Spine: #408 Editions: Dual Format Blu-ray/DVD, Hulu Plus, iTunes
With its lack of polish, surplus of attitude, anything-goes crime narrative, and effervescent young stars Jean-Paul Belmondo and Jean Seberg, Breathless helped launch the French New Wave and ensured that cinema would never be the same.
1947 • 98 minutes • 1.33:1 • United States
Spine: #383 Editions: DVD, Hulu Plus
As hard-hitting as its title, Brute Force was the first of Jules Dassin’s forays into the crime genre, a prison melodrama that takes a critical look at American society as well, starring Burt Lancaster.
1970 • 140 minutes • 1.85:1 • France
Spine: #218 Editions: DVD, Blu-Ray
Alain Delon plays a master thief, fresh out of prison, who crosses paths with a notorious escapee and an alcoholic ex-cop (Yves Montand). The unlikely trio plot a heist, against impossible odds, until a relentless inspector and their own pasts seal their fates.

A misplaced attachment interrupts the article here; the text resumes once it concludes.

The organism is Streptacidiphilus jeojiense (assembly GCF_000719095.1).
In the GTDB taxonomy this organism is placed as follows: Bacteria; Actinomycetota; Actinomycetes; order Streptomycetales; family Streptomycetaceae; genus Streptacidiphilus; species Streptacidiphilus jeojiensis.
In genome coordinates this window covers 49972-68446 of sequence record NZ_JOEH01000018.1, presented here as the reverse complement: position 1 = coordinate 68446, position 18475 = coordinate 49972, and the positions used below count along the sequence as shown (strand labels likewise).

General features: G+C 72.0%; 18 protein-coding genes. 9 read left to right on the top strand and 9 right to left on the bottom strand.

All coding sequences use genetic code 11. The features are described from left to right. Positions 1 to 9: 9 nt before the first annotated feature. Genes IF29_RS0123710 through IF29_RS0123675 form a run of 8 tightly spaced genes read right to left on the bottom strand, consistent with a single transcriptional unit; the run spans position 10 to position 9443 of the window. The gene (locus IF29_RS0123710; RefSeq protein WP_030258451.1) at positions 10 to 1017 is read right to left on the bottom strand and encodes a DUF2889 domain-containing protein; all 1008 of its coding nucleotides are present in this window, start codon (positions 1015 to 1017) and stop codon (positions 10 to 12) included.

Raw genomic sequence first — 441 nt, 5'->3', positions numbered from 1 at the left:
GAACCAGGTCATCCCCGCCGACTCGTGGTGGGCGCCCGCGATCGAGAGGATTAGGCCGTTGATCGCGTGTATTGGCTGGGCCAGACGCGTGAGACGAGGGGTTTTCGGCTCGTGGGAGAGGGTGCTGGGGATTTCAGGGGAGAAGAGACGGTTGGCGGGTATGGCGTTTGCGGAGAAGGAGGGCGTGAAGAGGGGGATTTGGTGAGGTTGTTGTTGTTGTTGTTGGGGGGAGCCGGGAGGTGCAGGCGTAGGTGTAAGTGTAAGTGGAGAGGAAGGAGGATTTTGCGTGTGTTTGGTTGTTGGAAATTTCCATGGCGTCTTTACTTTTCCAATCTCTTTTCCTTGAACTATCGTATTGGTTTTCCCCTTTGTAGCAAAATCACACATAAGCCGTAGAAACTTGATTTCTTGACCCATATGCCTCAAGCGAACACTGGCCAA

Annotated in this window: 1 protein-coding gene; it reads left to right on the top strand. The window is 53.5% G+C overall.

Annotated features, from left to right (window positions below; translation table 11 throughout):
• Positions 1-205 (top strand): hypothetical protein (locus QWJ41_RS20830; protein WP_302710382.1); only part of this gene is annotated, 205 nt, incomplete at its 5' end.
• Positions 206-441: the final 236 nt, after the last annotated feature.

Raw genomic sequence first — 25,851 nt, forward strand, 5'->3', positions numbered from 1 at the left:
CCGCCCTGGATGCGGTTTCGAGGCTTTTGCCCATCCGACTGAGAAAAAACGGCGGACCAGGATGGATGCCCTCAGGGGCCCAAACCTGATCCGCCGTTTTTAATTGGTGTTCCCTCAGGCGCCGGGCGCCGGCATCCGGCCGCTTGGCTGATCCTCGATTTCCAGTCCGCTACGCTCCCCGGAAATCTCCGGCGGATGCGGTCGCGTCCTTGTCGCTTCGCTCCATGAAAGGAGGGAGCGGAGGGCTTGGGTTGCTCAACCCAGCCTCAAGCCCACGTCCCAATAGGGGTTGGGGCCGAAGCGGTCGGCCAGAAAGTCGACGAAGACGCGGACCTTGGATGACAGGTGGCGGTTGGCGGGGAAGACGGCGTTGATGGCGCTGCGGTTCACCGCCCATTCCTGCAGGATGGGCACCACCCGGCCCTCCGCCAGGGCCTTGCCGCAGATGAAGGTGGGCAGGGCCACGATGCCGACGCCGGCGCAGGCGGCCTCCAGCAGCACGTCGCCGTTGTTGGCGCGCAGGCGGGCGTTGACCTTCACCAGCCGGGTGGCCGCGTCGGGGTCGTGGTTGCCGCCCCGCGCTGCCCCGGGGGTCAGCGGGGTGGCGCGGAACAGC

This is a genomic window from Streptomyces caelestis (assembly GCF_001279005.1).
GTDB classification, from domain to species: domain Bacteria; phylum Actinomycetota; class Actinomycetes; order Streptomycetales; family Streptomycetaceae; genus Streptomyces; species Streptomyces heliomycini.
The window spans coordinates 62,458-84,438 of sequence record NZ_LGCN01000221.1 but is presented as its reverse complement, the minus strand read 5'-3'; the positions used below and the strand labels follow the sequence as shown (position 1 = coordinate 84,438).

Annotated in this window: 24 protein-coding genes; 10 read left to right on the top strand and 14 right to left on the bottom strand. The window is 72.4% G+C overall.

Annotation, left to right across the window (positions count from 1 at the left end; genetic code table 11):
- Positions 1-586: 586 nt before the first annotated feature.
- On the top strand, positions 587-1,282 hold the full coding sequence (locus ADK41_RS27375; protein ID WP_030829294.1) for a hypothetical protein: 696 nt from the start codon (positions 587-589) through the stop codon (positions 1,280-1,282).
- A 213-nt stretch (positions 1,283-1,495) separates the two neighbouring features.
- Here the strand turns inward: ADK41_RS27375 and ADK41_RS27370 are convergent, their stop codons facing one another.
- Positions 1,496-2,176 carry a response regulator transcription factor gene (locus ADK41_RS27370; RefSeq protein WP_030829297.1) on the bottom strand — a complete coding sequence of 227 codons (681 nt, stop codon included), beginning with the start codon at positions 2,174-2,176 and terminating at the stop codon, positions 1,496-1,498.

1960 • 108 minutes • 1.66:1 • France
Spine: #434 Edition: DVD
A character study of a career criminal at the end of his rope, this rugged noir from Claude Sautet is a thrilling highlight of sixties French cinema, starring Lino Ventura and Jean-Paul Belmondo.
1981 • 128 minutes • 1.66:1 • France
Spine: #106 Edition: DVD
An inspired rendering of Jim Thompson’s pulp novel Pop. 1280, Bertrand Tavernier’s Coup de torchon (Clean Slate) deftly transplants the story of an inept police chief turned heartless killer and his scrappy mistress from the American South to French West Africa.
1966 • 144 minutes • 1.66:1 • France
Spine: #448 Edition: DVD